magazine •number 20 • september 2008
Challenges of urbanisation
Some of the challenges that go with urbanisation are insufficientaccess to water and sanitation, rising world food prices, and poorlocal governance. In addition, climate change will also affect theurban water system and thereby the water supply for urban agri-culture. Changes in precipitation patterns towards more dry peri-ods and more intense storms may lead to an increased risk of flooding, and thus economic damage or the spread of diseases.In developing countries, many cities suffer from water scarcitybecause the water resources are not sufficient or are polluted, orbecause the capacity to treat and distribute the water is limited.Although it is assumed that 86 percent of urban areas have accessto water compared to 50 percent in the rural areas, much urbancoverage refers to vendor supply rather than household connec-tions. Only 16 percent of the population of Sub-Saharan Africa, forexample, have household connections while this rate is 20 percentand 28 percent in Southern Asia and South-eastern Asia respec-tively (WHO/UNICEF, 2006). As a great number of urban dwellers(e.g. 52 million people in urban Africa) lack access to improveddomestic water supply, the possibility that this limited waterresource will be used for productive activities such as agriculturein and around cities is minimal. Many municipal authoritiesactually forbid the use of domestic water for irrigated agricultureeven at the lowest scale. As a greater proportion of economicactivity is concentrated in space-confined urban areas, andcompetition for scare natural resources increases, the develop-ment of new (re)sources of water will be needed. Alternative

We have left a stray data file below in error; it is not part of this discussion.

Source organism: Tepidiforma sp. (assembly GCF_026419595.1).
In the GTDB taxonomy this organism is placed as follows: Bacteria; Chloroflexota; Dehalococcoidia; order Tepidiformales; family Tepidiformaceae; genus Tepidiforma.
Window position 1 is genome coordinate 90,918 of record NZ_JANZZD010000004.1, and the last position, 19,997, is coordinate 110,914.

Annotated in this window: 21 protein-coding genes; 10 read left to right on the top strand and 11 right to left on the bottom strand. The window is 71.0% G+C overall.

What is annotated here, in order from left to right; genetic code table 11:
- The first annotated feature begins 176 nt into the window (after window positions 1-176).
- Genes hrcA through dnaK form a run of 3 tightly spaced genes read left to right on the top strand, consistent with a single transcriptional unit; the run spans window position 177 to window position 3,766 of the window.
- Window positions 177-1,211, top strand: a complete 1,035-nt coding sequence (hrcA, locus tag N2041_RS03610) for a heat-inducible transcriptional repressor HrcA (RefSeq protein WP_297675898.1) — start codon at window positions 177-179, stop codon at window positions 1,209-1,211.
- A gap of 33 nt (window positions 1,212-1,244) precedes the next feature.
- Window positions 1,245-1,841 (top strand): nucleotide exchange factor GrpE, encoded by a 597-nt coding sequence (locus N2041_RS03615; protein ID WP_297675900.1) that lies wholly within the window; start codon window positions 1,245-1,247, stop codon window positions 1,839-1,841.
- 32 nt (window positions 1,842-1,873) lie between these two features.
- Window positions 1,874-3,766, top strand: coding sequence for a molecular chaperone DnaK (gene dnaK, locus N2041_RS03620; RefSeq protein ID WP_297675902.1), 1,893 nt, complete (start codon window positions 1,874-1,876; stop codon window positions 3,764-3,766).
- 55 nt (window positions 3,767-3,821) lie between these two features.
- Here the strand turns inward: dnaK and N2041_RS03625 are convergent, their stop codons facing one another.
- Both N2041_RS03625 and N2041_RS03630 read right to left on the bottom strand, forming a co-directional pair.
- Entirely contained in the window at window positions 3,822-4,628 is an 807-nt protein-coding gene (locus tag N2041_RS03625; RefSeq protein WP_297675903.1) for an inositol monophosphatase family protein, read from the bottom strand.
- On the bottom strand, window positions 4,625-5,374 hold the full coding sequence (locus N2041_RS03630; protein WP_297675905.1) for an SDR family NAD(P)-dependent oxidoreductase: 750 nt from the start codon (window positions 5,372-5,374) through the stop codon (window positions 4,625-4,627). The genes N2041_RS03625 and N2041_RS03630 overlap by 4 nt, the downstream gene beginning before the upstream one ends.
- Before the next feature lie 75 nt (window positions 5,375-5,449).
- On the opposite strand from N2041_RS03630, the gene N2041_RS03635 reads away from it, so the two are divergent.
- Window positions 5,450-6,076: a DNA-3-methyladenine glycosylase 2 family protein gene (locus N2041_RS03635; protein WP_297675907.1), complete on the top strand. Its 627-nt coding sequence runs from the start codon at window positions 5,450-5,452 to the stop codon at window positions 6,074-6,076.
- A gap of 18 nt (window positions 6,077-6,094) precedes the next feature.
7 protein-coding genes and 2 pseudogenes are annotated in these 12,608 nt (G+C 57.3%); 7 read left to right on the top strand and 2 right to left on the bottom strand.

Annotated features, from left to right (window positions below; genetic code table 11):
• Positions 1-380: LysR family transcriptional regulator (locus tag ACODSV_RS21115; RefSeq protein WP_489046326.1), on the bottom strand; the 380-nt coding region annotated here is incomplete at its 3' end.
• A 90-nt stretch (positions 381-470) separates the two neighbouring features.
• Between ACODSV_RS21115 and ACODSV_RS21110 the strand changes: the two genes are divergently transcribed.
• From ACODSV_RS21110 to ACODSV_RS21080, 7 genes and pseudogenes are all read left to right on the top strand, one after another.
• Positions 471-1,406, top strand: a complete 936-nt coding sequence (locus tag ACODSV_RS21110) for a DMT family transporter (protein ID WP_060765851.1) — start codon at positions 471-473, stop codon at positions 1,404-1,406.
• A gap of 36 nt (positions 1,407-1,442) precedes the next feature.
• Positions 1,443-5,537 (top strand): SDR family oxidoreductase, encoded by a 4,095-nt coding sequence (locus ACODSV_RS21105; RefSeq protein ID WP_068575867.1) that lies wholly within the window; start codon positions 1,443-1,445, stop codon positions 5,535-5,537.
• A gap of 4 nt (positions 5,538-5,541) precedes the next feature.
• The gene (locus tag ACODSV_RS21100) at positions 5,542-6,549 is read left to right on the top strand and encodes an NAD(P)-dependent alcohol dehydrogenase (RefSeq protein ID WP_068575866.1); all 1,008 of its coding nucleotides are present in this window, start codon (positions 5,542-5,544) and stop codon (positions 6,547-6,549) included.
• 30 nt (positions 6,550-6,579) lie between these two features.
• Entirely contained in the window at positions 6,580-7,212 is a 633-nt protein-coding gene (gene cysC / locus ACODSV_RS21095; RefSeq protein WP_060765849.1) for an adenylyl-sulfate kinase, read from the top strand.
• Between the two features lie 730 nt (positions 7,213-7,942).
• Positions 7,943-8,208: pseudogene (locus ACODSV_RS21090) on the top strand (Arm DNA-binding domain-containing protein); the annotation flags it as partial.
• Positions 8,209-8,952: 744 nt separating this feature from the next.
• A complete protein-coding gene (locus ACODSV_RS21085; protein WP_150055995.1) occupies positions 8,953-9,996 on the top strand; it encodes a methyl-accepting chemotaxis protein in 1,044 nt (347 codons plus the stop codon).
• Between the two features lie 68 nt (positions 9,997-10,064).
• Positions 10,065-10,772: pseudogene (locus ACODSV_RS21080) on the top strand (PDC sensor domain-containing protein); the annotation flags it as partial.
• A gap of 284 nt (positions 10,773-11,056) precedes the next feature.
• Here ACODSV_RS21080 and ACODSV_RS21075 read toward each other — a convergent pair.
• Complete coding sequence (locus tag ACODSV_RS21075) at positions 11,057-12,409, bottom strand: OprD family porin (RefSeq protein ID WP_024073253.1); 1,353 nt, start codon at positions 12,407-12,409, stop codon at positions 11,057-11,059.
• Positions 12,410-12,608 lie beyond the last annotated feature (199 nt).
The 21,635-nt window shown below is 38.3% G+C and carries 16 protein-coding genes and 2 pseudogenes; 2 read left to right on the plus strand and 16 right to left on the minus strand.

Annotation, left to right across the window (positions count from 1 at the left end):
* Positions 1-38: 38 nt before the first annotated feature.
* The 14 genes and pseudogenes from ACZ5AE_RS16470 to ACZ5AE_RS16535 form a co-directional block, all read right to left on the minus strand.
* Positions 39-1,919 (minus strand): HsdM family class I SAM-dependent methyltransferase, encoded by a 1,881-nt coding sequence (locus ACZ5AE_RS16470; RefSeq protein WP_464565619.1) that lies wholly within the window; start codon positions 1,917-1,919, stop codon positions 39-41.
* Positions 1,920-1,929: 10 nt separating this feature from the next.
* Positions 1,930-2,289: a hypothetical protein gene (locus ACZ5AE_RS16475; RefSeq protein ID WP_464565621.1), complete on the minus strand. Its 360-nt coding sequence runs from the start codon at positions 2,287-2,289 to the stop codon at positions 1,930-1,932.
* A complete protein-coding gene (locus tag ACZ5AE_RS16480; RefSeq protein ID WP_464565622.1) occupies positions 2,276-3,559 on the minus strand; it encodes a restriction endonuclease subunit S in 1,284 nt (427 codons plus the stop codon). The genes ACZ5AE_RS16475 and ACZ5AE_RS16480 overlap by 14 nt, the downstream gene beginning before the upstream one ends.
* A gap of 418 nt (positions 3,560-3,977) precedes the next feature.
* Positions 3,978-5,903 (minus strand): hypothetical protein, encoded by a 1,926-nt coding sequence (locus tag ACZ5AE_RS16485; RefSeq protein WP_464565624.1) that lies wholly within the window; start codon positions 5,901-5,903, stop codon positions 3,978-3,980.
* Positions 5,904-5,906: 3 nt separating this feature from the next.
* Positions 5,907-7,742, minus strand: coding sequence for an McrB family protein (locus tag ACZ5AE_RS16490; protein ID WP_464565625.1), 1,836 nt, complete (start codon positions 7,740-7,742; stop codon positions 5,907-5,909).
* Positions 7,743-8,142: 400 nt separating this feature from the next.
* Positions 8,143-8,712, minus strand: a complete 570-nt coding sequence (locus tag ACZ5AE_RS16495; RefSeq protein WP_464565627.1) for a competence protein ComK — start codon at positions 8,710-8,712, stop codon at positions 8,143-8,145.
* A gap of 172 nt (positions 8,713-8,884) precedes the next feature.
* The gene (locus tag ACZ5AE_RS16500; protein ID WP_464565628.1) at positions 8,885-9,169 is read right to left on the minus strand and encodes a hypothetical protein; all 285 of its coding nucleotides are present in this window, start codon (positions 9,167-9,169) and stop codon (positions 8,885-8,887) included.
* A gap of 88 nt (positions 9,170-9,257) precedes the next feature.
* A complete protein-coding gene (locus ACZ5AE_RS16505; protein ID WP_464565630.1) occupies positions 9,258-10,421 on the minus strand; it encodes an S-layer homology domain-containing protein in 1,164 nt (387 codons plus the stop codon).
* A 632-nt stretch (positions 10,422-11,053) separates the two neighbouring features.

Sustainable Use of Water inUrban Agriculture
The number of people in the world who live in andaround cities is increasing steadily. The “State of theWorld Cities” report by UN- Habitat (2004) predictedthat by 2030, 60 percent of the world’s populationwill live in cities, while the threshold of 50 percent of the world’s inhabitants living in cities was reachedin 2007. Most often, this rapid urbanisation is onlydemographic as it is not accompanied by a similarrate of infrastructural transformation, but ratherputs pressure on limited urban resources.Coincidentally, the areas of the world with the fast-est-growing population already have severe waterproblems, and the shortages will get much worse.
Olufunke CofieRené van Veenhuizen
water resources that could be put to productive use in the city arerainwater or stormwater and wastewater.Although the proportion of people with access to sanitationservices in urban areas is considerably greater than in rural areas,insufficient sanitation facilities in many countries has led to thedegradation of the quality of water resources. Moreover, improvedliving standards and socio-economic conditions have led to thegeneration of waste and wastewater which are mostly dischargeduntreated into the environment. Open drains function as sewersfor domestic wastewater and surface runoff, and as dumpingsites for urban wastes. The volume (and value) of untreatedhuman waste which flows directly into water courses and pollutesthe environment is of concern.At the same time, global food demand is increasing and thecurrent food crisis is hitting the urban areas, thereby seriouslyimpacting the urban poor in particular. This has also pushed agri-culture higher on the political agenda in recent times withrequests for more applicable, diverse and flexible food systems.Farming in and around urban agglomerations is a way of provid-ing some of this food as well as serving other urban functions.
Water for urban agriculture
The link with water is obvious not only for food production but
Urban producers need water for their crops and animals.
Photo: IWMI Ghana